This is an excellent, full article by Annie Gowen, with photos by Linda Davidson, in the Washington Post, dated April 17, 2015, entitled: Legacies of War: Forty Years After The Fall of Saigon, Soldiers’ Children are Still Left Behind. Click on the title to go to the article.
The Amerasians usually written about, are still being written about, from the dawn of men who travel and spend time in Asia, away from their domestic lives in the United States and elsewhere, to create babies and as often is the case, abandon them, with their mothers, in that homeland. The Vietnam-Southeast Asia War is the latest, and perhaps most remembered of the Asian Wars in which Amerasians are mentioned, and usually languaged as a “social issue” or a “social problem.” Through this language, in the United States and in Southeast Asia, the “Amerasian” is rendered tragic and objects of literary skills that lock Amerasians into their caste positions to be scorned and left “tragic” and “obscure;” for stories like this to be repeated, and for nation-states and American militaries to continue with the conditions that give birth to, in purposeful ways, the maintaining of sufferings that most people seem to care less about.
This article is excellent, tracing new developments such as DNA testing, which allows Amerasian orphans such as those told in these pages, some hope to find their long-lost families, hoping to rise out of the conditions of poverty and longing in which they are forced because of Vietnam (and other Asian nations) entitling themselves to abuse, exclude, and demote the Amerasians and their mothers, to lowly status and to place them into lives of abject struggle. Their lives are not sad, but full of empowerment, strength, perseverance and skills so that they may survive and find. Some are successful in finding their lost fathers in the U.S., but may come to fierce rebuttals and the closing of doors on their hopes because their fathers, or their father’s spouses, won’t allow it. Others never find their fathers, while others find them and build new lives after their search is over, winding into new paths with or without their fathers bringing their relationship into a light that may grow. Military bases, sex, and the intercultural transactions made through bodies and minds, creating societies in far away places, that are directly related to the amount of suffering incurred on children and women, who then grow into teenagers and adults with certain experiences many cannot imagine and wish not to. But perhaps some will read these stories, to understand the far-reaching consequences of war, occupation, and the concept of global military bases and the realities that American pleasures rest upon–the continuities and heartbreaks that must be, in these men and women’s lives, that seem so far away and yet our privileges are linked to.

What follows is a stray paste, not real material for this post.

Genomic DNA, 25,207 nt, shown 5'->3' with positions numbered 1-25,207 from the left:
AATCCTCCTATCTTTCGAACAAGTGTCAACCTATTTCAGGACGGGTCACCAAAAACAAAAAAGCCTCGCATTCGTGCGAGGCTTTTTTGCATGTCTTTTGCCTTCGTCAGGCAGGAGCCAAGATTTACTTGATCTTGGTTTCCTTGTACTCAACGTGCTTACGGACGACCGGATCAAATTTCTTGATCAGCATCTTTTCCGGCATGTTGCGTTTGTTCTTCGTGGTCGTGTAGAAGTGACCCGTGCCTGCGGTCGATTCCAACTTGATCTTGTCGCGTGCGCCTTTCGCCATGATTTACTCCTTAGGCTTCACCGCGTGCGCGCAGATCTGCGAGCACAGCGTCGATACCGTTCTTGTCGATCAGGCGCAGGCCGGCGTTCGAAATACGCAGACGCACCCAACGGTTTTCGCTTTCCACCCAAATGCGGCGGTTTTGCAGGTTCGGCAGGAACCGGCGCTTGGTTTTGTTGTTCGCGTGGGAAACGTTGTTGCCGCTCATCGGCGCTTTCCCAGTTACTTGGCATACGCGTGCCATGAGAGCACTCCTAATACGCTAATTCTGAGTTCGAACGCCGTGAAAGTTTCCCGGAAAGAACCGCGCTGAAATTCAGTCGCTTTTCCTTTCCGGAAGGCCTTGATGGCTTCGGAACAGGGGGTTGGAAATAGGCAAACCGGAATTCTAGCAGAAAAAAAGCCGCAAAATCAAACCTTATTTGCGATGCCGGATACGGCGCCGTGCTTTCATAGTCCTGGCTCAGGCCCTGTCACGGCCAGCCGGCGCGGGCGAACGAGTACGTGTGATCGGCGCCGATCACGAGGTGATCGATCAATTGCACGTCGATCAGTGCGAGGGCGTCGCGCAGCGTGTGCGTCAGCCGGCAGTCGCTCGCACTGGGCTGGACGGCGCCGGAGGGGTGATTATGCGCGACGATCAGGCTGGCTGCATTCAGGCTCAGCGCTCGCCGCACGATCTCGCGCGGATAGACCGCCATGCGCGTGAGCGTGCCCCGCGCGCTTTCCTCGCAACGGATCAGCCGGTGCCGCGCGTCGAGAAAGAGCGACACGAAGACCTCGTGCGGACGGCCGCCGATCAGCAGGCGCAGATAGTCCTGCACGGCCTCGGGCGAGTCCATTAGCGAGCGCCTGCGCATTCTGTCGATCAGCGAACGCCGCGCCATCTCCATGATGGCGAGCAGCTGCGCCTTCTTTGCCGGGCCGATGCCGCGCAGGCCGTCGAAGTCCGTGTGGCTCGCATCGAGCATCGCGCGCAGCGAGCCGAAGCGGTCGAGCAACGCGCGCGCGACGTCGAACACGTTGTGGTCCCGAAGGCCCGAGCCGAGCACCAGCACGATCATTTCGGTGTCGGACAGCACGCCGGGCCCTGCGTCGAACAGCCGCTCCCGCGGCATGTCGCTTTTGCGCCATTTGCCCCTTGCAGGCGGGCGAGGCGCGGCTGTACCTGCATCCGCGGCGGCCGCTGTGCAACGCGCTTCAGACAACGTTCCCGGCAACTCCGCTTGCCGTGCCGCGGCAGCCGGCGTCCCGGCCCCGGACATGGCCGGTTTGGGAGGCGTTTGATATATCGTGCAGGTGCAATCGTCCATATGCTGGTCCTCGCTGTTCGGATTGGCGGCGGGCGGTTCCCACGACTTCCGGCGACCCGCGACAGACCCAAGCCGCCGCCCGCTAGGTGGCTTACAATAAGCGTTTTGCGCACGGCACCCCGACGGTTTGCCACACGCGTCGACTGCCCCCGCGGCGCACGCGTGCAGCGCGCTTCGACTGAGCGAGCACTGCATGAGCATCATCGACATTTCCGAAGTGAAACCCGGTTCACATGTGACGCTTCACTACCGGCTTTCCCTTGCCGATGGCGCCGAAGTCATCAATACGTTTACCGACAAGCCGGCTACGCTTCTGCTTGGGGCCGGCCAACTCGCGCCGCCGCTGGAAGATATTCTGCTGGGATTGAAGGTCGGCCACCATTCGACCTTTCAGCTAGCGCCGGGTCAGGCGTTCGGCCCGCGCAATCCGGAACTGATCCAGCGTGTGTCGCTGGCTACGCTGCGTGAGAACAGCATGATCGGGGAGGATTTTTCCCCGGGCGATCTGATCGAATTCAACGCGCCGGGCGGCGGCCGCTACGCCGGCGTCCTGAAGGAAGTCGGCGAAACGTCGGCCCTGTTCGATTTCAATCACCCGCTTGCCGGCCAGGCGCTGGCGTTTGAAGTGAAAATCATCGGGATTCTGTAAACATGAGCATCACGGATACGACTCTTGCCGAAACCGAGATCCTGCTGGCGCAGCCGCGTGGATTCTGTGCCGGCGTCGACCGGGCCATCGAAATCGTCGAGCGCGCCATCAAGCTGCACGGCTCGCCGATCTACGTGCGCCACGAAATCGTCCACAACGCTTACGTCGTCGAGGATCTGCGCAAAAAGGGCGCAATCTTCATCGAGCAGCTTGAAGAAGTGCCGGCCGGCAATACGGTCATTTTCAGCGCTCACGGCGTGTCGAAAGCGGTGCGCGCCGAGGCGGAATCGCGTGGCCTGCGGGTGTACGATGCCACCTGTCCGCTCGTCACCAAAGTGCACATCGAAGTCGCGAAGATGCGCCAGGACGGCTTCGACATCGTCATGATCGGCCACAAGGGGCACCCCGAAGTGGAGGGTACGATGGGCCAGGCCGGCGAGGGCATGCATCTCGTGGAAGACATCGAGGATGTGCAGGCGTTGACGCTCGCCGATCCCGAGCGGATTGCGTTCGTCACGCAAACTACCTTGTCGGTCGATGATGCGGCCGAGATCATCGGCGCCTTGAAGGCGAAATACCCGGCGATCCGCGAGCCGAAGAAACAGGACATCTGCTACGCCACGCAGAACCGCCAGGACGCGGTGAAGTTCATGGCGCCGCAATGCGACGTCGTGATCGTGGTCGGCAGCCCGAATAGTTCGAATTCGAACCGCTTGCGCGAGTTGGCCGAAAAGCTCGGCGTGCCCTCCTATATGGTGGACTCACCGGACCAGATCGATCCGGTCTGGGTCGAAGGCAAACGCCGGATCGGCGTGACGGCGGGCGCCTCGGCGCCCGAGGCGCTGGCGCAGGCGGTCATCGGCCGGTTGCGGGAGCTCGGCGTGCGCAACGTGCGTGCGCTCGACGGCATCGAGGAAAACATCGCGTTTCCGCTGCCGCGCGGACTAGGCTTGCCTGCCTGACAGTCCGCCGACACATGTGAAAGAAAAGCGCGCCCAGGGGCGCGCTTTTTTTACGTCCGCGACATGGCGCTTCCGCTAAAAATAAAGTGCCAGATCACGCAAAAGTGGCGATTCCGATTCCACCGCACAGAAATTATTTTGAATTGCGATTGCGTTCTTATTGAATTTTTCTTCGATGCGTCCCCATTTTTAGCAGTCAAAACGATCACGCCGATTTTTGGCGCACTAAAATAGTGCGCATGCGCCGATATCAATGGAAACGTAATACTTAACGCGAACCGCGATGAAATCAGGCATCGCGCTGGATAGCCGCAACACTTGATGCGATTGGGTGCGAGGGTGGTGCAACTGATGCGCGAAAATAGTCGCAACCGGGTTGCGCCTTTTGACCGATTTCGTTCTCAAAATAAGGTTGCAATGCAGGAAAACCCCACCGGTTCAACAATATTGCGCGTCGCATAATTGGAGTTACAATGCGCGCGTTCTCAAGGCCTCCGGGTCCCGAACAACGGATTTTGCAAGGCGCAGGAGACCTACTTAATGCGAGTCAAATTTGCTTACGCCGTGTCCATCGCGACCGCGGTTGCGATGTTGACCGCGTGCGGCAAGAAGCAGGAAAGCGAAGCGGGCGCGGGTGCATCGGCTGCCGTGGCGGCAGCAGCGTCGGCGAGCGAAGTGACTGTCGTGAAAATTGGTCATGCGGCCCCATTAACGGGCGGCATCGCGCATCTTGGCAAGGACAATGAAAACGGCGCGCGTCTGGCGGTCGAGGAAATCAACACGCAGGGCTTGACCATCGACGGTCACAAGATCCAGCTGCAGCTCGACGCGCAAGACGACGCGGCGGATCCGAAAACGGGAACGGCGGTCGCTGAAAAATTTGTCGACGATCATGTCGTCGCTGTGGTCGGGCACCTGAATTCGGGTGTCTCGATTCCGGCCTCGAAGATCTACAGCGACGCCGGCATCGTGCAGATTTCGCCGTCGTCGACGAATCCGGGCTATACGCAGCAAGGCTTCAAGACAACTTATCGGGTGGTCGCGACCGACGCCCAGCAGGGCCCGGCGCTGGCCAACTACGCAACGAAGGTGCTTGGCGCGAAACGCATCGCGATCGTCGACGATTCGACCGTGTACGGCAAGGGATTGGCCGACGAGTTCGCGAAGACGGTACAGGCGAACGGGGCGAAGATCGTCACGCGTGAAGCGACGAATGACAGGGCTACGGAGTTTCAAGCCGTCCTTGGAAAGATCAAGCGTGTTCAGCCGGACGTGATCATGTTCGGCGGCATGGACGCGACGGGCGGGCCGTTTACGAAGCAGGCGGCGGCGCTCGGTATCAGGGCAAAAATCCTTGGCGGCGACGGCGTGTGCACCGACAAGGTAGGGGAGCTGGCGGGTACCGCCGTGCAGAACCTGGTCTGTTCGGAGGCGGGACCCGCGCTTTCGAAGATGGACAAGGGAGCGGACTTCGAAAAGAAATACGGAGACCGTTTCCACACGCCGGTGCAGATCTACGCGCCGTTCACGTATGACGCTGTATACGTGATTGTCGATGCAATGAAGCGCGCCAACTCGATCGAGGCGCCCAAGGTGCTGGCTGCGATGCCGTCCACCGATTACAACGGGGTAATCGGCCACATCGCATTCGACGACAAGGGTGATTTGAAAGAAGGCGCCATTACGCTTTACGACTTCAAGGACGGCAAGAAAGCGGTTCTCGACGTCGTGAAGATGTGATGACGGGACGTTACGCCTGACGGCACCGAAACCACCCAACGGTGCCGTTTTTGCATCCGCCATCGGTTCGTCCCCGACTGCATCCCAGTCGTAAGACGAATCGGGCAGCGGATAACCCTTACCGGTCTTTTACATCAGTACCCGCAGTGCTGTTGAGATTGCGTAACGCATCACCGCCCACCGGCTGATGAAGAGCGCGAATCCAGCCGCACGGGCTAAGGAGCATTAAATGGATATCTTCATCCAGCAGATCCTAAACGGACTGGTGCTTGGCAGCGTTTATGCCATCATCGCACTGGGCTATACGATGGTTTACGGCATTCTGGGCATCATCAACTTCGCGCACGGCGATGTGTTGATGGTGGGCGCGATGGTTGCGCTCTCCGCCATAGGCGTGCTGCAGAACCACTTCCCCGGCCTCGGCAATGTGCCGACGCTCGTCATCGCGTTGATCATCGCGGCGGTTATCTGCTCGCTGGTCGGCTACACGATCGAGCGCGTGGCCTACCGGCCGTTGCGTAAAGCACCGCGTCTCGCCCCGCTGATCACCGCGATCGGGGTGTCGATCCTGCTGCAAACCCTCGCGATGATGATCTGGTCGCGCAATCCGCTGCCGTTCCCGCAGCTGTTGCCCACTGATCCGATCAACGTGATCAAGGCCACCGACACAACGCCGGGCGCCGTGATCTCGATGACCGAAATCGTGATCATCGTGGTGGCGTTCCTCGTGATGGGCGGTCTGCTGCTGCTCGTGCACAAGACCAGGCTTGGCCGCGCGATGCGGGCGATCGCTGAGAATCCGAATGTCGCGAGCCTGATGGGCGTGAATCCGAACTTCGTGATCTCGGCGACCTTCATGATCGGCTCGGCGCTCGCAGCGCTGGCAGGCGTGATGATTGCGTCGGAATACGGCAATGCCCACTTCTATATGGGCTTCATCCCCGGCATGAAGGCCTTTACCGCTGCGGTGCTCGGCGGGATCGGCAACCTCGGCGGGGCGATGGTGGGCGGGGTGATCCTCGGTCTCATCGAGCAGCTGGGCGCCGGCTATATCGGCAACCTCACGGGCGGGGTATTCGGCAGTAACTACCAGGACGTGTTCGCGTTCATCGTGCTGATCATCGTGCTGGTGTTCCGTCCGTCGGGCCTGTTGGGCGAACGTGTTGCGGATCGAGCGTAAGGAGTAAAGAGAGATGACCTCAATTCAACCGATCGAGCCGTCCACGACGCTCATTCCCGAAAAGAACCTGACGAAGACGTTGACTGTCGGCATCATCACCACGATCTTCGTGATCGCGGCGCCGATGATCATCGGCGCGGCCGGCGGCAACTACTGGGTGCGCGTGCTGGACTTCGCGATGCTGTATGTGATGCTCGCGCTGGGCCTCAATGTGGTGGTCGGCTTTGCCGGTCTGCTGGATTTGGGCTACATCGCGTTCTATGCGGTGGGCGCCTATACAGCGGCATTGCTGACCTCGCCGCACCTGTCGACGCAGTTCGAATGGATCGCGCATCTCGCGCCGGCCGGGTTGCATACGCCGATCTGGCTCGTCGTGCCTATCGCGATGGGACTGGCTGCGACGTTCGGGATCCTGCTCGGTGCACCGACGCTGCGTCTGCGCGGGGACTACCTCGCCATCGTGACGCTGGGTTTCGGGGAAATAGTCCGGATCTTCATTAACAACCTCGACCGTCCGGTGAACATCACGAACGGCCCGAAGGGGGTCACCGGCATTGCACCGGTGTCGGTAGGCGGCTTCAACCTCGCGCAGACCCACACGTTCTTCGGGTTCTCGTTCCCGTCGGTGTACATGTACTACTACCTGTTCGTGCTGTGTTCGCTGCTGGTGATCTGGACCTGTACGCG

A Black-Japanese student enters a Japanese school. The Japanese students are amazed, curious, condescending, afraid, finding ways to make him outcast.
This Short Film, written and directed by Emmanuel Osei-Kuffour, Jr., shines a lens onto a small town, and gives a picture of how Japanese-mix children and people, and black-mixed people and Blacks are treated in Japan.
I was born in Japan and raised there until 1962-3. Then again, from 1968 to 1970–when I was 13 to 15 years old. There was a difference in the two periods.
In the 50s and 60s, racism was more overt, physically violent, and widespread– for me and my kind in Japan. In the late 60s, it was more private and more prone to ostracizing and teasing, although physical violence was still a relative normal response. And as we know from news reports and stories of public figures in Japan who are Black-Japanese, it has not changed much in Japan.
The director hoped to shine a light on this persistent problem of Japanese identity and its treatment of “the other.”
In the July 2016 issue of Japanese Entertainment Magazine Eye-Ai（あいあい), Eric Robinson, Creative Director of Online Magazine Black Tokyo is interviewed for a second time.